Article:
July 2011

Tony Martinez

Each month I will describe sights of interest in the night skies of South Carolina. These sights will be broken down into three sections; what you can see with the naked eye, with binoculars, and with a small telescope. The best time to view the night sky is at and around the times when the Moon is not visible, what is known as a New Moon; which will occur this month on July 1st and July 30th. For July, your best viewing nights will be from July 1st through July 7th and July 23rd through July 31st. The Star chart below is set for Florence, SC on July 15th at 10 pm.

Two New Moons:

As you may have noticed above, there are two new Moons this month. When there are two full Moons in a calendar month, the second full Moon is called a “Blue Moon.” There is no generally accepted name for a second new Moon. The reason is simple; we can’t see new Moons. Probably the only people that are following the dates of the new Moons are amateur astronomers. The dark of the new Moon is helpful when searching for distant galaxies, or for observing meteor showers. So enjoy the two new Moons, but don’t expect to hear about them on the nightly news reports.

Planetary Nebulas:

Planetary nebulas have the traditional ionized gas nebulosity, but they have nothing to do with planets! These fuzzy nebulas are often round, but they can also have other interesting shapes. They are called planetary because in the mid 1800’s when they were first observed through lesser quality telescopes, they looked like gaseous planets. Later observations found them to be gaseous nebulas. However, unlike other gaseous nebulas, they tend to have elements of symmetry. Even when they are not ball-shaped, they usually have a symmetrical shape.

As telescopes became more advanced, astronomers noticed that many planetary nebulas had a small star at their center; a white dwarf. As astronomy advanced, the life cycles of many stars were observed and better understood. The mysterious planetary nebulas were determined to be the result of the death of certain stars. When one discusses star death, we tend to think of the spectacular exploding nova and supernova. However, there is a more common type of star death, which is also predicted to be the fate of our Sun. Stars like our Sun will eventually run out of hydrogen to fuse into helium, and when this happens (~5 billion years from now for the Sun) these stars will then collapse upon themselves until the helium begins to fuse, and then the star will blaze again. This second life will cause the star to greatly expand; and in the case of our star, the Sun will swallow our Earth. After the helium fusion shuts down, this type star will undergo a rapid collapse, and the rebound from this collapse will blow off a large cloud of gases resulting in the objects we call planetary nebulas, leaving behind a remnant white dwarf star, which will slowly fade away.

For the amateur astronomer, planetary nebulas were just more interesting fuzzy objects to see, the most famous being the Ring Nebula in Lyra. However, the Hubble Telescope began sending back images of many planetary nebulas, and for the first time we saw how spectacular they were. Among those planetary nebulas were:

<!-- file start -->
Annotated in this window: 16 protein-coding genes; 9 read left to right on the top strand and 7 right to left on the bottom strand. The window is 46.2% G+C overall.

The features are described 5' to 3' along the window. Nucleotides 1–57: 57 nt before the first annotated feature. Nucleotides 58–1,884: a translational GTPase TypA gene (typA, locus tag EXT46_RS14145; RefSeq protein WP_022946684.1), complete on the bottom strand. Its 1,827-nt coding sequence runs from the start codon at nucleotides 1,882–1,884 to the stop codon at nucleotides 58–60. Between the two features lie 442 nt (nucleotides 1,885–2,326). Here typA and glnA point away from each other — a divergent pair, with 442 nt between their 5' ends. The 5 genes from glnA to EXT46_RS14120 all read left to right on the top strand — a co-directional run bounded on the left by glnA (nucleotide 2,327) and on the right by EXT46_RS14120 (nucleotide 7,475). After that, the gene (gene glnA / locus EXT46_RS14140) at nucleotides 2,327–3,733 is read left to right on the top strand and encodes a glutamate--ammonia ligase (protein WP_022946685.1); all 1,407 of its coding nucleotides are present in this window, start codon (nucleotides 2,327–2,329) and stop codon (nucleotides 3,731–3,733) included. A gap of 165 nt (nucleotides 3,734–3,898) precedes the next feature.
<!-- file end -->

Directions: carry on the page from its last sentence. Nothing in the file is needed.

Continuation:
The Cat’s Eye Nebula:

The Eskimo Nebula:

The Hourglass Nebula:

Note the clearly visible central star in each nebula. In most planetary nebula visible to amateurs, the central star is too dim to be viewed.

This month try to locate two well-known planetary nebulas that are within the reach of amateur scopes. First you must forget about the beautiful Hubble images with all their color; the best you can hope for is gray-white fuzzy images on a black sky. Your two targets are the Dumbbell Nebula in the constellation of Vulpecula, Messier 27, and the Ring Nebula in Lyra, Messier 57.

Start with the easier target the Dumbbell. Away from the city lights, you can see M27 with 10 X 50 binoculars. It is also an excellent target for big binoculars (25 X 100mm). It is also easily accessible with a Dobsonian reflector, but start at your lowest power. To locate M27, start by finding the Constellation Cygnus (The Northern Cross) in the southeast. In your mind, imagine a perfect trapezoid made with three stars in Cygnus, and an imaginary point, see below. Point your binoculars or scope at this imaginary point, and then move slightly to the right.

Look carefully because it is only a faint smudge; it looks like a small cloud. Below is what you should see at about 30-40 power. It will look the same through your binoculars, but of course it will be smaller.

The next target is the famous Ring Nebula in Lyra, M57. This planetary nebula is easier to pinpoint, but harder to see. Start with the very bright star Vega and note the parallelogram shape in Lyra.

M57 is almost on the direct line between the stars Sheliak and Sulafat.

With my 15 power binoculars, I can just see M57 as a slightly fuzzy star. With my 25 power binoculars, I can see that M27 is not a star, but a fuzzy object. For most observers, the ring shape of this planetary nebula requires 40-60 power to resolve.

Remember, sometime in the distant future, some distant observer may look back this way and observe a planetary nebula resulting from the death of our Sun.

Naked Eye Sights: The Summer Milky Way centered in the southern skies.

Binocular Sights (7 to 10 power): Try to locate M27, the Dumbbell Nebula near Cygnus the Swan. Wander through the summer Milky Way.

Telescope Sights (60-100mm): Try to locate M27 and the Ring Nebula M57. Check out Saturn in the southwest late in the month; it will be at its best tilt angle for this year.

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